|Submitted By: Irisado Date: February 25, 2012, 04:58:39 PM Views: 2192
|Summary: The fourth in a series of articles on strategies which can be employed when playing the Eldar.
Discipline of the Autarch: An exploration of common Eldar Strategies
Part IV: The Pincer Strategy
This strategy involves using two fast moving, hard hitting, flanking forces to squeeze the opposing army in on itself, while mass firepower from the centre blasts any opposition forces which try to advance between the two pincer to pieces from afar.
The whole idea of this strategy is to literally stop your opponent from being able to manoeuvre to such an extent that his/her force gets totally bogged down in his/her deployment zone, and is just crushed between your pincers.
In terms of Eldar armies, it should be pointed out that this is not an easy strategy to use, because it costs so many points to build two mechanised wings, and an infantry centre, that it is just not viable in games of less than 2000 points, and you would ideally need to be playing a game of 2500 points or more, in order to balance all three sections properly. It is for the reason that this strategy is somewhat under used by Eldar players.
If you do want to try it out though, I cannot emphasise enough how important it is to balance the two mechanised wings. Each must be as strong as the other, for if the opposing commander spots a weakness in one of the wings, (s)he will concentrate all his/her attacks on it, most likely crippling it, and your strategy will be badly compromised. If you want to make cut backs to save points, you must therefore do so within the infantry core.
It is by no means necessary for the two mechanised wings to be mirror images of one another (i.e. to include identical units), although some players favour taking this approach, as it makes sure that both wings are balanced, and are equally hard to neutralise. You can, however, take different units in each pincer, providing the pincers still end up being as durable, and as hard hitting as each other.
Psychological effects and demands of the strategy
Like the hammer and anvil strategy, the pincer required the Eldar player to like taking the attack to the opposing army, and to be prepared to use mechanised wings. It can be something of an all or nothing strategy, although to less of an extent than the hammer and anvil, but it still is not that easy for a beginner to use, so this is perhaps a strategy which is better suited to more experienced players.
Favourite/common units and/or unit combination
The usual combination of units for Eldar armies is to include two mechanised wings, consisting of a mixture of close assault and shooting units, such as Dire Avengers, Howling Banshees and Fire Dragons mounted in Wave Serpents and/or Falcons, and/or squadrons of Jetbikes and other similar units. The centrally deployed component usually comprises a very strong fire base which is designed to pour mid to long range fire into opposing units, in order to make it easier for the two mechanised wings to crush the opposing army in on itself. Squads which are likely to be included in the infantry section are Wraithlords, War Walkers, Guardians, Rangers/Pathfinders, and against MEQ armies, Dark Reapers. Striking Scorpions (in the role of a counter assault unit) and Fire Prisms or Night Spinners (in a static support fire role) are also units which may be included in this section.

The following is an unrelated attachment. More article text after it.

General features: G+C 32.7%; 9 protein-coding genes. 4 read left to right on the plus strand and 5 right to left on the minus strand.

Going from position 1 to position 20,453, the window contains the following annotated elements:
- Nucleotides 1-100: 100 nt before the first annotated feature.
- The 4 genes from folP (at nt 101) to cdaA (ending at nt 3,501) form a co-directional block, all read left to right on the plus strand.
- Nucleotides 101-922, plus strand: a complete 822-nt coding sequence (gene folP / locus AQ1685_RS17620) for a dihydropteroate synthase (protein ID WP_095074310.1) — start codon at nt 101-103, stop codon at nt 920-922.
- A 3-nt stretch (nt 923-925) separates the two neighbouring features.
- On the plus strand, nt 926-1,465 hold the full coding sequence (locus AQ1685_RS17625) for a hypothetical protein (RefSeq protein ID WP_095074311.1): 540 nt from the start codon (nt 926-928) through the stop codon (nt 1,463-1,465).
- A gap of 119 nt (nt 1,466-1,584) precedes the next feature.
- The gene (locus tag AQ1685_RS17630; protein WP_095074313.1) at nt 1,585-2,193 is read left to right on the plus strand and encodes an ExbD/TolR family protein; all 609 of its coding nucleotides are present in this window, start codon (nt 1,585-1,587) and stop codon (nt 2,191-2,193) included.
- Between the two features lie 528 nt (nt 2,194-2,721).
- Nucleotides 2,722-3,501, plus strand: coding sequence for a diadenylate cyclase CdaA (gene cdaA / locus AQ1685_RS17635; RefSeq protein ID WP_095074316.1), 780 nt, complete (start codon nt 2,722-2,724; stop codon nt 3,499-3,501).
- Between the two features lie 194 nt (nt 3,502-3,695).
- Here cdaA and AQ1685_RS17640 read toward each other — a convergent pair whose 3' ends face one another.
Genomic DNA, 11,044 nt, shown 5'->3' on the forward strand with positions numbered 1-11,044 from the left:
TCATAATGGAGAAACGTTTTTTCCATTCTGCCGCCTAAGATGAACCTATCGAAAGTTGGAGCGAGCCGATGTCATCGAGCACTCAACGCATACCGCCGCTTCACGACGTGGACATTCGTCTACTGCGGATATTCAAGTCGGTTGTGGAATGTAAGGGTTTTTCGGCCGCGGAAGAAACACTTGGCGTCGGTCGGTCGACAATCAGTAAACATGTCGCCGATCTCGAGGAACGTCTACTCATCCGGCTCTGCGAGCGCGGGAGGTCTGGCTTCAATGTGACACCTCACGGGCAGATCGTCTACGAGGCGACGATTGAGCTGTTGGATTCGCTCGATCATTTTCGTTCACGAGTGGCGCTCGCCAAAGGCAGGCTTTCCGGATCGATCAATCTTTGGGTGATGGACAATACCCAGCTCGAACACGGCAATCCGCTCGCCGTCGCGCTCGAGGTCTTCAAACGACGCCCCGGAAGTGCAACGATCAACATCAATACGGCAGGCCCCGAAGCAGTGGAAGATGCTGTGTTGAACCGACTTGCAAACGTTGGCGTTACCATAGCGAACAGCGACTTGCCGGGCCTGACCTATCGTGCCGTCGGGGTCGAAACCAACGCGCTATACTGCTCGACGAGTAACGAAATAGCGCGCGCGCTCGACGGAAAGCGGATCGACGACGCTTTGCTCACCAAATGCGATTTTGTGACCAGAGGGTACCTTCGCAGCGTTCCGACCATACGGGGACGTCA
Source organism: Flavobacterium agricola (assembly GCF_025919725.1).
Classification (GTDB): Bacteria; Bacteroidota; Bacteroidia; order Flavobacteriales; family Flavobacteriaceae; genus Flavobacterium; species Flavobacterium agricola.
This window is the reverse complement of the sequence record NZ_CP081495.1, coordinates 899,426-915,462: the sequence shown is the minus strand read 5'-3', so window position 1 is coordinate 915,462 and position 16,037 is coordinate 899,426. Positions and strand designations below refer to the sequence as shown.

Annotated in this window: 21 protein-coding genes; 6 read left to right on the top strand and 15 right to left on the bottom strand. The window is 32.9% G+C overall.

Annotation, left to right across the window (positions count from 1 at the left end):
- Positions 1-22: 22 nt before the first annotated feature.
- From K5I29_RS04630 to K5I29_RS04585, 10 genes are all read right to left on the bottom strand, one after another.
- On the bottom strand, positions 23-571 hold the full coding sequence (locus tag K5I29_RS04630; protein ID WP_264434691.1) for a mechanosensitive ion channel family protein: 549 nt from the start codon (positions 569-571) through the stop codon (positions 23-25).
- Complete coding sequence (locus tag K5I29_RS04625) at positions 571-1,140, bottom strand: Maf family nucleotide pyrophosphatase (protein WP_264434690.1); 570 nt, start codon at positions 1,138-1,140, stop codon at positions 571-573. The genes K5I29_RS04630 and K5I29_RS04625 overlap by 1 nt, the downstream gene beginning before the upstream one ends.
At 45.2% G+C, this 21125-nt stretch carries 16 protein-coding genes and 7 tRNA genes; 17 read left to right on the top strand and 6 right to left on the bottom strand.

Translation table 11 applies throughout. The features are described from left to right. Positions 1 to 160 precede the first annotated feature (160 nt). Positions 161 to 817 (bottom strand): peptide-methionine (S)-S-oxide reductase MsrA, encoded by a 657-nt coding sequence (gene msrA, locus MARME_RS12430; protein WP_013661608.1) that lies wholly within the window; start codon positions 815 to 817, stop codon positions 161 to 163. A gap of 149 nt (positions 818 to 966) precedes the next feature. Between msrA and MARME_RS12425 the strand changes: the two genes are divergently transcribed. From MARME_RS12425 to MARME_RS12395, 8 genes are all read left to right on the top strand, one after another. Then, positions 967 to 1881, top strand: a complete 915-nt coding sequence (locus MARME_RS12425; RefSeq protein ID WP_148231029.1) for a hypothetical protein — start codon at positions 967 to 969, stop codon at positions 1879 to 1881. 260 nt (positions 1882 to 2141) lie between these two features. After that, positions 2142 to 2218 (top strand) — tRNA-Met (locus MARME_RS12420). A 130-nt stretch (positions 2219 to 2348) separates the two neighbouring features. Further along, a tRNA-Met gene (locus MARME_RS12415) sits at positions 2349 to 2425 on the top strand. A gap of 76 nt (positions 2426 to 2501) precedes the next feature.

The key to the pincer strategy is to ensure that your mechanised wings hit the opposing army simultaneously, in order to ensure that opposing forces are crushed before they have a chance to react. If the mechanised wings do not attack at the same time, the whole strategy may falter, as the opposing commander will be able to deal with your attack in a piecemeal fashion and may repel the Eldar force as a result.
If the opposing army adopts a pincer strategy, it may result in the pincers from both armies becoming involved in a war of attrition, which is usually bad news for the Eldar, as our forces are not usually durable enough to come out on top in such encounters.
Gun line style armies or armies with strong counter assault units may also pose problems for this strategy. Gun lines could destroy too many Wave Serpents/Falcons from one or both pincers, thus slowing down your attack, meaning that it becomes difficult to coordinate your units properly. Armies with strong counter assault units may well be able to overpower your forces if they get bogged down in combat, or once they have got through the first line of defence, so these need to be targeted by ranged fire power, or have their assault routes blocked off by transports once Eldar infantry units have disembarked.
Jump infantry armies, such as Blood Angels can be a problem if you want to employ the pincer strategy, since their mobility, and the ability of multiple units to deep strike, means that they can simply avoid being trapped by your pincers. They can also potentially shoot your vehicles from behind, and engage your infantry section, cutting down or tying up valuable fire support.
Fully mechanised opposition can also have the speed to avoid a pincer, but this is where your fire support comes in, because unlike jump infantry, vehicles can be stunned or immobilised, so these army types are actually an easier proposition to deal with when employing this strategy than jump infantry forces in my opinion.
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